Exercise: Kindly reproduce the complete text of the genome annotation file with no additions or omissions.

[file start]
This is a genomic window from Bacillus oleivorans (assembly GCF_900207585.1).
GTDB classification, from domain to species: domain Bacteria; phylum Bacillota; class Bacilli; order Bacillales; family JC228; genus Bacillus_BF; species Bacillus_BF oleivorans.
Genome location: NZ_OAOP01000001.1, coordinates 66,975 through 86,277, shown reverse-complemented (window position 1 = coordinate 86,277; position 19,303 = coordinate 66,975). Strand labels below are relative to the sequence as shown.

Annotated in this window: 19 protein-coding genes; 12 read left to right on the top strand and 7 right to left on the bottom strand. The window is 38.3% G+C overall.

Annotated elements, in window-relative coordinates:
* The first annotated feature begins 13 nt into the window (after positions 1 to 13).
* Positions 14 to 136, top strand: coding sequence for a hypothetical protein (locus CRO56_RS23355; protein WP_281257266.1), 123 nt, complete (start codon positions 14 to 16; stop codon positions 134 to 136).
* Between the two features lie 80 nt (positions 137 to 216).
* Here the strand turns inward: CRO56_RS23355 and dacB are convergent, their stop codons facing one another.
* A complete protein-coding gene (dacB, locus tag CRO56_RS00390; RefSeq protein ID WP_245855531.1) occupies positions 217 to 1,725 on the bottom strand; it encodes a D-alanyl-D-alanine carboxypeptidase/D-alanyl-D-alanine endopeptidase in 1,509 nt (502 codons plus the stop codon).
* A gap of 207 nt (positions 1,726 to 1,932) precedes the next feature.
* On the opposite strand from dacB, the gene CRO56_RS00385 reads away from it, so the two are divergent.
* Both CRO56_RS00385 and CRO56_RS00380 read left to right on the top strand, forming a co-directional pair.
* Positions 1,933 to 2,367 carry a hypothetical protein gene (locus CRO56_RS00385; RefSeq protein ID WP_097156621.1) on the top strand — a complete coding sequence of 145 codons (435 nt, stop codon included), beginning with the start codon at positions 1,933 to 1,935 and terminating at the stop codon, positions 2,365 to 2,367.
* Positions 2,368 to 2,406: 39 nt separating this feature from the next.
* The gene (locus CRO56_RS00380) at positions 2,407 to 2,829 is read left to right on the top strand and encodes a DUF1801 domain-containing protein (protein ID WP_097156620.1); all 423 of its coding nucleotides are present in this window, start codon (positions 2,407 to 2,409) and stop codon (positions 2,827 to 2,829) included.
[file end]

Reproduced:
This is a genomic window from Bacillus oleivorans (assembly GCF_900207585.1).
GTDB classification, from domain to species: domain Bacteria; phylum Bacillota; class Bacilli; order Bacillales; family JC228; genus Bacillus_BF; species Bacillus_BF oleivorans.
Genome location: NZ_OAOP01000001.1, coordinates 66,975 through 86,277, shown reverse-complemented (window position 1 = coordinate 86,277; position 19,303 = coordinate 66,975). Strand labels below are relative to the sequence as shown.

Annotated in this window: 19 protein-coding genes; 12 read left to right on the top strand and 7 right to left on the bottom strand. The window is 38.3% G+C overall.

Annotated elements, in window-relative coordinates:
* The first annotated feature begins 13 nt into the window (after positions 1 to 13).
* Positions 14 to 136, top strand: coding sequence for a hypothetical protein (locus CRO56_RS23355; protein WP_281257266.1), 123 nt, complete (start codon positions 14 to 16; stop codon positions 134 to 136).
* Between the two features lie 80 nt (positions 137 to 216).
* Here the strand turns inward: CRO56_RS23355 and dacB are convergent, their stop codons facing one another.
* A complete protein-coding gene (dacB, locus tag CRO56_RS00390; RefSeq protein ID WP_245855531.1) occupies positions 217 to 1,725 on the bottom strand; it encodes a D-alanyl-D-alanine carboxypeptidase/D-alanyl-D-alanine endopeptidase in 1,509 nt (502 codons plus the stop codon).
* A gap of 207 nt (positions 1,726 to 1,932) precedes the next feature.
* On the opposite strand from dacB, the gene CRO56_RS00385 reads away from it, so the two are divergent.
* Both CRO56_RS00385 and CRO56_RS00380 read left to right on the top strand, forming a co-directional pair.
* Positions 1,933 to 2,367 carry a hypothetical protein gene (locus CRO56_RS00385; RefSeq protein ID WP_097156621.1) on the top strand — a complete coding sequence of 145 codons (435 nt, stop codon included), beginning with the start codon at positions 1,933 to 1,935 and terminating at the stop codon, positions 2,365 to 2,367.
* Positions 2,368 to 2,406: 39 nt separating this feature from the next.
* The gene (locus CRO56_RS00380) at positions 2,407 to 2,829 is read left to right on the top strand and encodes a DUF1801 domain-containing protein (protein ID WP_097156620.1); all 423 of its coding nucleotides are present in this window, start codon (positions 2,407 to 2,409) and stop codon (positions 2,827 to 2,829) included.